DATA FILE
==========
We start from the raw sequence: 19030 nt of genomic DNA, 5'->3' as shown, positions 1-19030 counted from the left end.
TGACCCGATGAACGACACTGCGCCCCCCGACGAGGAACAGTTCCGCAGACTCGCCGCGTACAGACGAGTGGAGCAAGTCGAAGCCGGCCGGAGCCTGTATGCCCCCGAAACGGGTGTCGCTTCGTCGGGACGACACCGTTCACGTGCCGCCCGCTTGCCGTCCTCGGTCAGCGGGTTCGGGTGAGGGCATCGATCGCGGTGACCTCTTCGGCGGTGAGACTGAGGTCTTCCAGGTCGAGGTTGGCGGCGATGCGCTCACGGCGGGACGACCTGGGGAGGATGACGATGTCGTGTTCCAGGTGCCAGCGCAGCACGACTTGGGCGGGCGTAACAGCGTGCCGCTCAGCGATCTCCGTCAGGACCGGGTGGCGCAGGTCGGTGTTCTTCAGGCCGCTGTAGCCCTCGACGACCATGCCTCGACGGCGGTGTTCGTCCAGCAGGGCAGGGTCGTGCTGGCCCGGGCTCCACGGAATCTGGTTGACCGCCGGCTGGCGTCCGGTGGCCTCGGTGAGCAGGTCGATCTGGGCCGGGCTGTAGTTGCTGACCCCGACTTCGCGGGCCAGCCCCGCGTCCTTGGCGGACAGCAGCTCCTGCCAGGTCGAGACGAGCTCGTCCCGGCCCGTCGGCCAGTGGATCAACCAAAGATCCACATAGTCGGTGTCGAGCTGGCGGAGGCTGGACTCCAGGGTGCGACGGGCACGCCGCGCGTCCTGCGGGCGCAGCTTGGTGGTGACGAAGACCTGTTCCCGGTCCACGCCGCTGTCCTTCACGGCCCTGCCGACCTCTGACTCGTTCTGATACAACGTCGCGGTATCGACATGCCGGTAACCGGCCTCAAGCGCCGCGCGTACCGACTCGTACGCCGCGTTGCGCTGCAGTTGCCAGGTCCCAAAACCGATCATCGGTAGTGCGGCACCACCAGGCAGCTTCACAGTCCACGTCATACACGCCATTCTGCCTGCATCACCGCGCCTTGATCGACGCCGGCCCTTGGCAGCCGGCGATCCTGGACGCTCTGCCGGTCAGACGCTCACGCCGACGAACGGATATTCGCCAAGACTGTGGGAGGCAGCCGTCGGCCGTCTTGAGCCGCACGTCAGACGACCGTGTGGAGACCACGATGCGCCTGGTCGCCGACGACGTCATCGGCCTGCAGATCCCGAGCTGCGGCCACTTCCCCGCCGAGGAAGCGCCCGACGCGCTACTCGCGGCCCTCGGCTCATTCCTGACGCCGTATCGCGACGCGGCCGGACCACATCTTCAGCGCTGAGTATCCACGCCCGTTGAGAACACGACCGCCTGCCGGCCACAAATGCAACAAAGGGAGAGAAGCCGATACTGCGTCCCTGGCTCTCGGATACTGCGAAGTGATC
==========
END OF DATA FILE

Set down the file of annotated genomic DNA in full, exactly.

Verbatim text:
We start from the raw sequence: 19030 nt of genomic DNA, 5'->3' as shown, positions 1-19030 counted from the left end.
TGACCCGATGAACGACACTGCGCCCCCCGACGAGGAACAGTTCCGCAGACTCGCCGCGTACAGACGAGTGGAGCAAGTCGAAGCCGGCCGGAGCCTGTATGCCCCCGAAACGGGTGTCGCTTCGTCGGGACGACACCGTTCACGTGCCGCCCGCTTGCCGTCCTCGGTCAGCGGGTTCGGGTGAGGGCATCGATCGCGGTGACCTCTTCGGCGGTGAGACTGAGGTCTTCCAGGTCGAGGTTGGCGGCGATGCGCTCACGGCGGGACGACCTGGGGAGGATGACGATGTCGTGTTCCAGGTGCCAGCGCAGCACGACTTGGGCGGGCGTAACAGCGTGCCGCTCAGCGATCTCCGTCAGGACCGGGTGGCGCAGGTCGGTGTTCTTCAGGCCGCTGTAGCCCTCGACGACCATGCCTCGACGGCGGTGTTCGTCCAGCAGGGCAGGGTCGTGCTGGCCCGGGCTCCACGGAATCTGGTTGACCGCCGGCTGGCGTCCGGTGGCCTCGGTGAGCAGGTCGATCTGGGCCGGGCTGTAGTTGCTGACCCCGACTTCGCGGGCCAGCCCCGCGTCCTTGGCGGACAGCAGCTCCTGCCAGGTCGAGACGAGCTCGTCCCGGCCCGTCGGCCAGTGGATCAACCAAAGATCCACATAGTCGGTGTCGAGCTGGCGGAGGCTGGACTCCAGGGTGCGACGGGCACGCCGCGCGTCCTGCGGGCGCAGCTTGGTGGTGACGAAGACCTGTTCCCGGTCCACGCCGCTGTCCTTCACGGCCCTGCCGACCTCTGACTCGTTCTGATACAACGTCGCGGTATCGACATGCCGGTAACCGGCCTCAAGCGCCGCGCGTACCGACTCGTACGCCGCGTTGCGCTGCAGTTGCCAGGTCCCAAAACCGATCATCGGTAGTGCGGCACCACCAGGCAGCTTCACAGTCCACGTCATACACGCCATTCTGCCTGCATCACCGCGCCTTGATCGACGCCGGCCCTTGGCAGCCGGCGATCCTGGACGCTCTGCCGGTCAGACGCTCACGCCGACGAACGGATATTCGCCAAGACTGTGGGAGGCAGCCGTCGGCCGTCTTGAGCCGCACGTCAGACGACCGTGTGGAGACCACGATGCGCCTGGTCGCCGACGACGTCATCGGCCTGCAGATCCCGAGCTGCGGCCACTTCCCCGCCGAGGAAGCGCCCGACGCGCTACTCGCGGCCCTCGGCTCATTCCTGACGCCGTATCGCGACGCGGCCGGACCACATCTTCAGCGCTGAGTATCCACGCCCGTTGAGAACACGACCGCCTGCCGGCCACAAATGCAACAAAGGGAGAGAAGCCGATACTGCGTCCCTGGCTCTCGGATACTGCGAAGTGATC